Dogs can become infected with a flu, called Canine Influenza. Here are some common questions and answers to your symptoms.
What is Canine Influenza ?
The virus that causes flu, Influenza Type A (H3N8), was first identified in Florida in 2004. It primarily infects the respiratory system and is extremely contagious. Some dogs can be exposed to the virus and fight off infection without showing clinical signs.
Is My Pet Susceptible to the Virus ?
“Juvenile, geriatric, and immunocompromised pets are more prone to contracting infectious diseases than healthy adults,” according to petMD spokesperson Dr. Patrick Mahaney. “Environments that promote canine congregation – such as boarding facilities and dog parks – are also hot zones for various diseases. These sites create the potential for direct interaction or exposure to the bodily secretions of other dogs (nasal, oral, etc.) and the exchange of disease causing agents. Additionally, the stress experienced during activity, travel, or confinement common alters of normal patterns of eating, eliminating, and sleeping, negatively enhancing the immune system and making our canine companions more susceptible to infection. ”
How Can I Prevent My Dog from Contracting the Virus ?
A vaccine was granted full license by the United States Department of Agriculture in 2009 (Nobivac® Canine Flu H3N8), although it should be considered after speaking with your veterinarian.
“In addition to immunizations, it is important to reduce our exposure to infectious organisms and their immune systems can adequately fight off bacteria, viruses, and parasites,” states petMD Contributor Patrick Mahaney, VMD. “This includes minimizing existing infectious disease in the body, as well as thriving in the canine mouth that readily enter the bloodstream and damage the kidneys, liver, and other organs. Additionally, maintaining a healthy body condition puts stress on all body systems and allows the function of microorganisms. ”
What Are the Symptoms ?
General symptoms include coughing, sneezing, loss of appetite, fever, and lethargy. Red and / or runny eyes and runny nose may be seen in some dogs. In most cases, there is a history of contact with other dogs that carried the virus.
Canine influenza can manifest itself in two forms:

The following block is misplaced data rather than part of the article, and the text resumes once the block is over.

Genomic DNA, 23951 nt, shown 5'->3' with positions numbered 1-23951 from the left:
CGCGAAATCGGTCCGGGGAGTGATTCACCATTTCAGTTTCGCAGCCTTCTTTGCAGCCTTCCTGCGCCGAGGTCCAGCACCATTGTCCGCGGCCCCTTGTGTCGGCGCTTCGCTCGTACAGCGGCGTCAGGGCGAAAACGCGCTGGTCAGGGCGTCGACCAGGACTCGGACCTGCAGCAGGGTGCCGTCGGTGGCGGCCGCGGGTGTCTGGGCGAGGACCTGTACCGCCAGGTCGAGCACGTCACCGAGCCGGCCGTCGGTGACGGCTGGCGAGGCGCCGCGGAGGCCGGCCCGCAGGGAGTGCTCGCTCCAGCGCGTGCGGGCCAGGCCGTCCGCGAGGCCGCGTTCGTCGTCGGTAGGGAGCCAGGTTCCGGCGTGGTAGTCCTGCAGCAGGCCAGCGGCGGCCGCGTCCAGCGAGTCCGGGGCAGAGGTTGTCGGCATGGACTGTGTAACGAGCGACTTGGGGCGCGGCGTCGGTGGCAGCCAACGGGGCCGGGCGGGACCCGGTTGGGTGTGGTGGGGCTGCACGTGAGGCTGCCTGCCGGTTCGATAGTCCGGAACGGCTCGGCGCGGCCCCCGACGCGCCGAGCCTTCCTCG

Mild – These dogs will have a cough that is typically moist and may have nasal discharge. Occasionally, it will be more of a dry cough.
Severe – Generally, these dogs have a high fever (above 104 degrees Fahrenheit) and develop signs very quickly. Pneumonia, specifically hemorrhagic pneumonia, can develop. The influenza virus affects the capillaries in the lungs, so the bleeding into the air sacs. Patients may also be infected with bacterial pneumonia, which can further complicate the situation.
How Do I Confirm My Dog Has Been Infected ?
Besides a physical, your veterinarian will want to perform a series of blood tests. Dogs with canine influenza, which are destructive to microorganisms. X-rays can also be the tasks of the lungs to characterize the type of pneumonia.
Another diagnostic tool called a bronchoscope can be used to see the trachea and larger bronchi. Cell samples can also be collected by conducting a bronchial wash. These samples will have large amounts of neutrophils and may contain bacteria.
How Is It Treated ?
Symptoms of the mild form or canine influenza last 10 to 30 days and usually go away on their own. Cough suppressants and / or antibiotics may be prescribed if a secondary bacterial infection exists. Rest and isolation from other dogs is important *.
The severe form needs to be treated aggressively with a broad spectrum of antibiotics, fluids and other general support treatments. Hospitalization and isolation are necessary until the dog is stable.